The Good Shepherd

John 10:1-21

This passage is figurative. (John 10:6) There are 8 components of the extended metaphor in this section: The shepherd is the caretaker and owner of the sheep. The sheep (flock) are the animals that the shepherd loves and cares for.  The thief is the one who tries to steal the sheep away from their rightful owner, the watchman is the one who opens the gate only for the shepherd, the hired hand watches the sheep, but lacks the dedication of the shepherd.  The wolf is a predator that terrorizes kills and scatters the flock, and the sheep pen is the protective enclosure in which the flock is kept for safety during the night.

He begins in 1-6 with the thief; the thief enters the pen by any manner other than through the gate.  He sneaks in by some form of subterfuge for the express purpose of stealing the sheep away from the flock. The man who enters by the gate is the shepherd, who is recognized by the watchman as the legitimate shepherd.  In addition, he is also recognized by the sheep who love and trust him.  He calls them by name (has a deep relationship with them) and they will follow him where ever he goes.  They will not follow anyone who is not the shepherd, because they are strangers to the sheep; they only follow the shepherd.

Jesus begins to make His point beginning at verse 7.  Jesus Himself is the gate; no one enters the flock except through Him.  If they enter the pen through Jesus, they will be saved and have life to the full.  The thief on the other hand, enters the pen by a means other than Jesus; his motive is to steal, kill and destroy: The sheep do not follow such a person.

Jesus is not only the gate, but He is the Good Shepherd.  He is the “good” shepherd because when all others run away, He will lay down His life for the salvation of the sheep. His caring is so great for His sheep that He will die for them.

In this final section, vv. 14-18, Jesus sets out the theology of His coming sacrifice on the cross.  He will willingly lay down His life for His flock.  No one will take it from Him, for His act is voluntary.  It is authorized and ordained by His Father in Heaven, for it will result in the redemption of all mankind.  This act will not only seal the salvation of His sheep, but redeem mankind back to fellowship with God, something that has been absent from creation ever since Adam and Eve sinned in the Garden.  This will also highlight the separation of those within the flock, and those without the flock; nothing will ever be the same again.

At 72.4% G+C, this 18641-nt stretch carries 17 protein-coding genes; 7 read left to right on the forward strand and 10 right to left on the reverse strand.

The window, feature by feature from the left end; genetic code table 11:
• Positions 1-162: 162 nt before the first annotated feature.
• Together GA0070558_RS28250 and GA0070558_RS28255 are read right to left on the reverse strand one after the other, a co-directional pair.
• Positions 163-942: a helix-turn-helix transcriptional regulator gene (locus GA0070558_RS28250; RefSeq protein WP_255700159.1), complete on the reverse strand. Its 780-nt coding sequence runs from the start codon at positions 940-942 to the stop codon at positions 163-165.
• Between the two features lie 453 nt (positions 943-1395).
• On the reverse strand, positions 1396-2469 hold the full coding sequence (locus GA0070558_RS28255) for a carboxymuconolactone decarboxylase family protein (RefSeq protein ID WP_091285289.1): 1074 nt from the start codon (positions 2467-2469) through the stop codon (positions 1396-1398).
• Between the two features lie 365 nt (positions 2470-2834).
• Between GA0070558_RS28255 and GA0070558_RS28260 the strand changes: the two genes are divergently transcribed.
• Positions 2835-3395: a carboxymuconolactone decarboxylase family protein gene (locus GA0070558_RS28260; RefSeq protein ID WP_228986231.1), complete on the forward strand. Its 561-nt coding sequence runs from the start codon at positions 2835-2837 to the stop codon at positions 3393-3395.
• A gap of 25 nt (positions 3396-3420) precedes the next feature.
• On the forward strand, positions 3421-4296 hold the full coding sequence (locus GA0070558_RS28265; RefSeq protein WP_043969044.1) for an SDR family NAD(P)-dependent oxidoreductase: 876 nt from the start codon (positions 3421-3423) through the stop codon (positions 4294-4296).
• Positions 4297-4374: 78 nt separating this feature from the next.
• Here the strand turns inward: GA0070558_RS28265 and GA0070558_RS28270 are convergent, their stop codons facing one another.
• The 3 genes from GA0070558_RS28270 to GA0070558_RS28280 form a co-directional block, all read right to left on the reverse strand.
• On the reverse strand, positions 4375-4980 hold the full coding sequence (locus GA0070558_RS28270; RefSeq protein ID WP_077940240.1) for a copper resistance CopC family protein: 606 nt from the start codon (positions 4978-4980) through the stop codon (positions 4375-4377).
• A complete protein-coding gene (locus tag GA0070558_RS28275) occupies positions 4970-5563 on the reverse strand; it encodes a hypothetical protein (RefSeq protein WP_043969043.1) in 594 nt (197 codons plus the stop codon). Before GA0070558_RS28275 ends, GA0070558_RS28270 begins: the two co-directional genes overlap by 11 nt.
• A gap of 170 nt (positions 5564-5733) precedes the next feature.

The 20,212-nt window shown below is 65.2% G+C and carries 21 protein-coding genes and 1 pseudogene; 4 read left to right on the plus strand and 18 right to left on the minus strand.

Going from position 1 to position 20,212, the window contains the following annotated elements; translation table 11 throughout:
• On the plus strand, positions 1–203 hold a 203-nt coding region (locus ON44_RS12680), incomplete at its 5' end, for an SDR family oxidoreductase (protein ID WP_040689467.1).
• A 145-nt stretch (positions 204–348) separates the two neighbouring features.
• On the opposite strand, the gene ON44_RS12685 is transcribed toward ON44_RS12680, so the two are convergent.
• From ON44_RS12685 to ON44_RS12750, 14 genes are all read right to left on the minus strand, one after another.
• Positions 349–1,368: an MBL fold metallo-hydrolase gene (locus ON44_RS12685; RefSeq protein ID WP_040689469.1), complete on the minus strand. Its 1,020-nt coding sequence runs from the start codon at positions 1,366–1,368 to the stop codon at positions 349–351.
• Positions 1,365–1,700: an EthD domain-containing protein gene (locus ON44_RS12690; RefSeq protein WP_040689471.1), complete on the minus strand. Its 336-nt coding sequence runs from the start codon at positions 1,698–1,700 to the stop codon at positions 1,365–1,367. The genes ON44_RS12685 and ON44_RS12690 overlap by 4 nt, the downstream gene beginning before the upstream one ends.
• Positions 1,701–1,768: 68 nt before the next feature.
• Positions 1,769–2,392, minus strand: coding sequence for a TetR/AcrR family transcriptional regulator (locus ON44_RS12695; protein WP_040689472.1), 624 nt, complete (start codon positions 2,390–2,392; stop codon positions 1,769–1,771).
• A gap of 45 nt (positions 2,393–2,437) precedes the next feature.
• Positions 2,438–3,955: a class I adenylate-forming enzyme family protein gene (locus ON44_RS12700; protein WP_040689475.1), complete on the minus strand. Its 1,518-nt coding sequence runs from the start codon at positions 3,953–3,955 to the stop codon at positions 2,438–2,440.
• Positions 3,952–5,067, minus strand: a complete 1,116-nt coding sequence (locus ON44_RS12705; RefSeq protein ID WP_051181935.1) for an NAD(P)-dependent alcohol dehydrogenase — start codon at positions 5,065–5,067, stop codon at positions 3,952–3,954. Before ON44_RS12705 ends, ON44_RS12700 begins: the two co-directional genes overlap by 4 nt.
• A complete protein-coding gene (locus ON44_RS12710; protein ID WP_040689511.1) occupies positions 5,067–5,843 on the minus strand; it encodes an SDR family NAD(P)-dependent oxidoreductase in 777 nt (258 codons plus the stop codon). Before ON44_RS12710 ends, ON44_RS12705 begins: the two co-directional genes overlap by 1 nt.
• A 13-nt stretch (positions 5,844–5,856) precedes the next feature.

We find the reaction of the people in 10:19-21; the reaction of the crowd is typical. His opponents, unable to refute what He has said seek to marginalize Him with ridicule. Once again they claim He must be demon-possessed and ask “Why listen to him?”  What else can they do if they insist on opposing Him?  The others (v. 21) say exactly the words that their leaders fear, pointing out that Jesus is not saying things a demon-possessed person would say, and then dropping their trump card: “Can a demon open the eyes of the blind?” There is nothing that the opponents of Christ can say to that. These people who believe Jesus have had their eyes opened; now they can really see… and Jesus isn’t quite finished, as we will see next time.

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About Don Merritt

A long time teacher and writer, Don hopes to share his varied life's experiences in a different way with a Christian perspective.
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9 Responses to The Good Shepherd

  1. Pingback: The Good Shepherd | The Life Project | franciscansonthemountains

  2. Don, this is one of my favourite passages in John and you have dealt with it well, excuse me for putting it this way it sounds like I’m giving you a mark down – it is very well itemised and explained and I had never, in my own Sermons , thought to begin with the outline of the Metaphors. I had always outlined as I went.

  3. Russ P. says:

    Jesus has certainly opened my eyes to really “see” what’s important and what isn’t. I am so glad I found my Lord and Savior. Not only is he my shepherd but he is also my “rock and fortress” which I gladly run into in my time of need. PTL!

  4. Pingback: The Good Shepherd | A disciple's study

  5. Thanks for your post – I love this passage – I posted this video hoping to encourage people – http://www.helpfulpastor.com

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